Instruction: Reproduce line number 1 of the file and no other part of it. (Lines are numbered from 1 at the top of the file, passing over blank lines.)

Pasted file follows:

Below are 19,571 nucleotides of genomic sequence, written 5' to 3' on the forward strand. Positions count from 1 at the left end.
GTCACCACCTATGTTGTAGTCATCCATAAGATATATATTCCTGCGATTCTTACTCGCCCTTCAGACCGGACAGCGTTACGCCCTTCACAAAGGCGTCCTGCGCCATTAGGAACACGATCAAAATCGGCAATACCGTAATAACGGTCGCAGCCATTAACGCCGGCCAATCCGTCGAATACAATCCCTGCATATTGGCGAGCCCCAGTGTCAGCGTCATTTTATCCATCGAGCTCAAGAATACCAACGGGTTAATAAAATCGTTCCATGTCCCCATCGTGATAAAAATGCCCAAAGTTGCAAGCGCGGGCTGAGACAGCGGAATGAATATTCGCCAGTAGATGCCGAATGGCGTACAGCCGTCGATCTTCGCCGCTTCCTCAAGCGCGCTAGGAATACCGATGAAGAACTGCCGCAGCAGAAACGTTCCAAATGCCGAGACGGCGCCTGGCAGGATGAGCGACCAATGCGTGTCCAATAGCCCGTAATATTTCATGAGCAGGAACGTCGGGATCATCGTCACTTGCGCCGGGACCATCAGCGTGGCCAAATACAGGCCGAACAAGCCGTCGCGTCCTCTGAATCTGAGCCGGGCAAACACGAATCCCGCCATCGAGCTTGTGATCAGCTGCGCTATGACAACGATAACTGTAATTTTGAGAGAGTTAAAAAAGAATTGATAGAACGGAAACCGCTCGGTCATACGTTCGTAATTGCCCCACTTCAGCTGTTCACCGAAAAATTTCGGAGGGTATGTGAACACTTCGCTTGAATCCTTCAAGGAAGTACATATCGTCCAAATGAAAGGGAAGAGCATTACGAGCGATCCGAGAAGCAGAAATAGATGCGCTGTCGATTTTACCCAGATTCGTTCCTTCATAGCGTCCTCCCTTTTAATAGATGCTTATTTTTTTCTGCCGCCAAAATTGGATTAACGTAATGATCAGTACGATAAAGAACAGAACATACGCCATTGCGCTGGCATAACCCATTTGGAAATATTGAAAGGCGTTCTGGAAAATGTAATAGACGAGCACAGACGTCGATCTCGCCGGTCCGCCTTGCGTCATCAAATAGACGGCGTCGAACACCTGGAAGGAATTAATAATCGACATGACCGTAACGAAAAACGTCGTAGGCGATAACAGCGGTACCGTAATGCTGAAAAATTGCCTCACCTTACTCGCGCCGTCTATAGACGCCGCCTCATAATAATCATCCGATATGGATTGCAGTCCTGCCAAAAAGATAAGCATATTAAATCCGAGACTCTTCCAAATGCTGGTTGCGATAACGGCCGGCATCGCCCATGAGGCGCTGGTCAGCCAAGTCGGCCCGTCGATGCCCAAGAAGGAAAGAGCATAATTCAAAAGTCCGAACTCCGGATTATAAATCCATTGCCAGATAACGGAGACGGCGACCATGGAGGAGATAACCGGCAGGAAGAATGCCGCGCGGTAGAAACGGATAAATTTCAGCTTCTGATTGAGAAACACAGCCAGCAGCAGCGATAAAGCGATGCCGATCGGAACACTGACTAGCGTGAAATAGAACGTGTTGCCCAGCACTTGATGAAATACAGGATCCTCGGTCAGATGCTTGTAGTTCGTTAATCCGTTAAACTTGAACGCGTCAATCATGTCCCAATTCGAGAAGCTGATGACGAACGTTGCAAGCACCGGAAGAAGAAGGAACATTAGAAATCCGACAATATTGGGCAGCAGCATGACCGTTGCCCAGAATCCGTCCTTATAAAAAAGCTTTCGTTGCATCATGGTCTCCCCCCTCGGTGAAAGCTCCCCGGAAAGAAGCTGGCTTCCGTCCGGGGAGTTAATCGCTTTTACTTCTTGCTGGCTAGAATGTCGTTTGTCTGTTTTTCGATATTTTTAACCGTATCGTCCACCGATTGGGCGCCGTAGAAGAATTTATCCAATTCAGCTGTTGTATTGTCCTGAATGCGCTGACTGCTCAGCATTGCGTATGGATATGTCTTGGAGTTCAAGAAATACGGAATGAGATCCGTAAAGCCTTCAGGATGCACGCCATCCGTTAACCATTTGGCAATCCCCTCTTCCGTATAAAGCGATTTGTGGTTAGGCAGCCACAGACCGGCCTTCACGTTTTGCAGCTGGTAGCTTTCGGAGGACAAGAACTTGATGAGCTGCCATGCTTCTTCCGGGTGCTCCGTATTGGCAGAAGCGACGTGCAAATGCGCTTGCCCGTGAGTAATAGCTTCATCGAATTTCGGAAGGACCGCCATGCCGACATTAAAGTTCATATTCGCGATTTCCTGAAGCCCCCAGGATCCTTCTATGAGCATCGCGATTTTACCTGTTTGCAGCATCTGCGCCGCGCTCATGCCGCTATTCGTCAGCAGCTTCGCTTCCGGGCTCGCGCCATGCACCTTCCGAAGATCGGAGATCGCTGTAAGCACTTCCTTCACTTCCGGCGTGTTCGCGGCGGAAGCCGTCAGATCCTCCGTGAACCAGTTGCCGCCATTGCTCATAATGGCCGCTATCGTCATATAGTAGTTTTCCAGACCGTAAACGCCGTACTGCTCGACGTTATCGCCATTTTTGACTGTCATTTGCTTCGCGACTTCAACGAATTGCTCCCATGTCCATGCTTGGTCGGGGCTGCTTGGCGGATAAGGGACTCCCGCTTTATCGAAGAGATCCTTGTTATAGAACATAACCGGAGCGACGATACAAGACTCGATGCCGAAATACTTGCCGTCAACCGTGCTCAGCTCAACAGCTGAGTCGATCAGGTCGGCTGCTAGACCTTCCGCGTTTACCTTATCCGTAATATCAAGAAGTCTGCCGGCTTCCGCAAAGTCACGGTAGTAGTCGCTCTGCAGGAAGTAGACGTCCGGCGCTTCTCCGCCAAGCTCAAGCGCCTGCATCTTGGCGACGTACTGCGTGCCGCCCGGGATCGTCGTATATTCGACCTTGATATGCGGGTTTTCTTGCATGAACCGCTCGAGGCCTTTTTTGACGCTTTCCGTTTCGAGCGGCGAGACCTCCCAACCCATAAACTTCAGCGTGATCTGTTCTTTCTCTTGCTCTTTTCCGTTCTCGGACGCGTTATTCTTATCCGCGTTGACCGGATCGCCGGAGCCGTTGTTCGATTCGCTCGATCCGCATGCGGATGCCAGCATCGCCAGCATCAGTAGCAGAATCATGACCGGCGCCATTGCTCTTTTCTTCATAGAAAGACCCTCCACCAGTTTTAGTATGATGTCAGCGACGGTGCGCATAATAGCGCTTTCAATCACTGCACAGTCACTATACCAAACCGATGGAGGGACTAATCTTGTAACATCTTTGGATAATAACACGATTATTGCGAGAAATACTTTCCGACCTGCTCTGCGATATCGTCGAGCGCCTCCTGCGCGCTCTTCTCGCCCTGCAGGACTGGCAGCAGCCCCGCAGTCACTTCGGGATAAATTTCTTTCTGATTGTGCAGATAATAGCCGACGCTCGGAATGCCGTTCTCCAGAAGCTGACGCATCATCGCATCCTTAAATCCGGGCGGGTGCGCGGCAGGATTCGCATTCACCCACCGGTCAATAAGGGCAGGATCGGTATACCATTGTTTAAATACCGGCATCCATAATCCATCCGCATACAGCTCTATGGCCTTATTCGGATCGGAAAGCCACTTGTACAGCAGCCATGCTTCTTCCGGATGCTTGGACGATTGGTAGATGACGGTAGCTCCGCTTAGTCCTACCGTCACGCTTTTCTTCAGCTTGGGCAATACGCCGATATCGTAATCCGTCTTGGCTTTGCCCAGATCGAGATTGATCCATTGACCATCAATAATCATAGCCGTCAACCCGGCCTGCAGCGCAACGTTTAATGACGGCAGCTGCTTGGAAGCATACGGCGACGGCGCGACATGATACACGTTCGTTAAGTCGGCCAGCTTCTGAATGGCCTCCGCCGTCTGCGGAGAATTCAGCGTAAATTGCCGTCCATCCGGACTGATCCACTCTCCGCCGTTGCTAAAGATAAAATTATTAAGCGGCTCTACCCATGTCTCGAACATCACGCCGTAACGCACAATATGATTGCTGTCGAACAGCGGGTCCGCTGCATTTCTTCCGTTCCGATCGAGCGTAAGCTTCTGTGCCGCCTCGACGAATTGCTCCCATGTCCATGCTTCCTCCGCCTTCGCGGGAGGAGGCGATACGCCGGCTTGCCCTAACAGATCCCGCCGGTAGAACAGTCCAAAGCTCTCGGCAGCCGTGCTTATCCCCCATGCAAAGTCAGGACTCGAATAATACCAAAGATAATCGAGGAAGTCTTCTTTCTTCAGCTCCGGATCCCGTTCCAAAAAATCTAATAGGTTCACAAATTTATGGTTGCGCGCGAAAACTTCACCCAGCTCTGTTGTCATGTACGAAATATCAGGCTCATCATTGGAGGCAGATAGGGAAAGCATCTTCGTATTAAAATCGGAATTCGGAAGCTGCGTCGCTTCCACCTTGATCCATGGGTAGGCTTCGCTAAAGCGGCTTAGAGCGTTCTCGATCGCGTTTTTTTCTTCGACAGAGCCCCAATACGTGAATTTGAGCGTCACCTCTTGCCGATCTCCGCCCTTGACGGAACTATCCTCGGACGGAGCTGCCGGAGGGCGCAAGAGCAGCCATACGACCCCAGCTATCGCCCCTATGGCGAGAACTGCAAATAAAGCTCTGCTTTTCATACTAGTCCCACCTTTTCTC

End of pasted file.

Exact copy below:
Below are 19,571 nucleotides of genomic sequence, written 5' to 3' on the forward strand. Positions count from 1 at the left end.